Cameron Smith, founder of the executive recruitment firm Cameron Smith & Associates in Rogers, says business has been good, so good that the firm has opened an office in San Antonio and is looking at offices in Chicago and Nashville, Tennessee, as well.
Automated job-match programs — like Monster, Indeed, Glassdoor, Career Builder, Dice and the state-run Arkansas JobLink — are still useful, but experts say employers have to use them smartly to get the best results.
Cameron Smith founded the executive recruitment firm Cameron Smith & Associates in 1992. The firm has gone on to become the top provider of executive talent to the almost 1,400 vendors doing business with Wal-Mart Stores Inc.
Suppliers are already being squeezed for price cuts and cost sharing by Wal-Mart. Now they're bracing for the pressure to ratchet up even more after a shock earnings warning from the retailer last week.
When Wal-Mart Stores Inc. of Bentonville announced a few years ago it planned to open a prototype 13,700-SF Express store in Gentry, Mayor Kevin Johnston said concerned citizens feared that the coming of the retail giant would crush competitive commerce in the city. Johnston said there were town meetings with small-business leaders to discuss the situation.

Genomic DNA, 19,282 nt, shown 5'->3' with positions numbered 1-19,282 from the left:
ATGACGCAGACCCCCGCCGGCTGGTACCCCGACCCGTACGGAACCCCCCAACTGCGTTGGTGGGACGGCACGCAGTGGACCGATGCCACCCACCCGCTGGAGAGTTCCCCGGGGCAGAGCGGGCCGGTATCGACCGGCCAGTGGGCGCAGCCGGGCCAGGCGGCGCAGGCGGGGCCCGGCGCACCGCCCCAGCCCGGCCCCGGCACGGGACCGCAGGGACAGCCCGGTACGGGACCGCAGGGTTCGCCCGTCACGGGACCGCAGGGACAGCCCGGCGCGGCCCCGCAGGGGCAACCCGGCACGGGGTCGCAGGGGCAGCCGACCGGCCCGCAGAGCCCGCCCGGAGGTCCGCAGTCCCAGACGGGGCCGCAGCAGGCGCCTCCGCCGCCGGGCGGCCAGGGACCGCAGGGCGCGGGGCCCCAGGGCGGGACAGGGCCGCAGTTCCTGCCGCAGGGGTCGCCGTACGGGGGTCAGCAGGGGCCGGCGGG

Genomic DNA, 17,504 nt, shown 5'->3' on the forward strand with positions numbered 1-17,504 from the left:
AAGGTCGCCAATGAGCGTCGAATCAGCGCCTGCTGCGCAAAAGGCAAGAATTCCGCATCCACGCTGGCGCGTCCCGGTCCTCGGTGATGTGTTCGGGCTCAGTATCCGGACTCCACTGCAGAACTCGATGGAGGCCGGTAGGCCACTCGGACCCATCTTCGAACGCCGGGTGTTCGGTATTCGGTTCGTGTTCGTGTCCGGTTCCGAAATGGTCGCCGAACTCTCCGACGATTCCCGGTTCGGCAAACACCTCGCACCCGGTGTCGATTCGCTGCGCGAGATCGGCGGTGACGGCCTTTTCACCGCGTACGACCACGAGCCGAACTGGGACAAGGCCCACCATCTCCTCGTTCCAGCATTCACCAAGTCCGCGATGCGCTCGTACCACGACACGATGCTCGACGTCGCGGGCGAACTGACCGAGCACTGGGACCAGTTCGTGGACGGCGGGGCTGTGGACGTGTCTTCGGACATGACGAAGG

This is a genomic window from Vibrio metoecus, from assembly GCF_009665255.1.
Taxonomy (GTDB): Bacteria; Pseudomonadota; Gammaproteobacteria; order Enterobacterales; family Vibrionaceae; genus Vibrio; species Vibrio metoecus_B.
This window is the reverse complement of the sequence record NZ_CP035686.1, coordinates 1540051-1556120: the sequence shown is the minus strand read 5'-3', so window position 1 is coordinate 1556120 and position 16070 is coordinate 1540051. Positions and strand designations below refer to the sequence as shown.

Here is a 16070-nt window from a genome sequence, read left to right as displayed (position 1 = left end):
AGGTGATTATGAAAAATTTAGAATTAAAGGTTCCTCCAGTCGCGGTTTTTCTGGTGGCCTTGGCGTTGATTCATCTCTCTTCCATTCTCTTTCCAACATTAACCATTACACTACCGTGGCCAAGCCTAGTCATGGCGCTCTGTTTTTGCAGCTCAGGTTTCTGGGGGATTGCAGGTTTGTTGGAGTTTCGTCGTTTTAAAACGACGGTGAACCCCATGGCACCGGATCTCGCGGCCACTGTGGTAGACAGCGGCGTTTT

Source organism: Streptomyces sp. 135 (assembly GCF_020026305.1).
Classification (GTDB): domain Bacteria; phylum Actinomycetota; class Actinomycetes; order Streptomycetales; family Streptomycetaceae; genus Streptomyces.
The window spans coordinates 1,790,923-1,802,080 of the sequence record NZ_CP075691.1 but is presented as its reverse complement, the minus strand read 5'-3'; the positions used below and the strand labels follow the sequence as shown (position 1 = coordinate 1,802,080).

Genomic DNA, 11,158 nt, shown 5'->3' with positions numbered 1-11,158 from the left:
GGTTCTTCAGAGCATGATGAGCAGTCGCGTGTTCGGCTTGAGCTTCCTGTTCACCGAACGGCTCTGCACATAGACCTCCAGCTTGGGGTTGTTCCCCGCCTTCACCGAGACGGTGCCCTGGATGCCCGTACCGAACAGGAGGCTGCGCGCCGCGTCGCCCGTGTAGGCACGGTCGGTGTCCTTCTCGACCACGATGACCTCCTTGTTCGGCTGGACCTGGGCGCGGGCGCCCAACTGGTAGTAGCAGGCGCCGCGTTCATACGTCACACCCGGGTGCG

Cameron Smith of Cameron Smith Associates of Rogers and Karen Fetzer of the Rotary Club of Little Rock won executive of the year awards at Thursday's 27th annual Arkansas Business of the Year Awards at the Statehouse Convention Center in Little Rock.
Cameron Smith, whose efforts to place women on corporate boards of directors was the subject of a front-page story last week, says it’s not always easy persuading denizens of New York and Silicon Valley to move to Vendorville, the Bentonville-Rogers-Springdale-Fayetteville metroplex that’s home to 1,390 suppliers to Wal-Mart Stores Inc.
Diversity on corporate boards has been an issue for years. Most companies recognize that having directors from varied backgrounds isn’t simply a theoretical matter of equity; it’s a matter of performance. Cameron Smith wants to use the contacts built up over 20 years of helping to put women on corporate boards. And women — particularly in Arkansas — could use his help.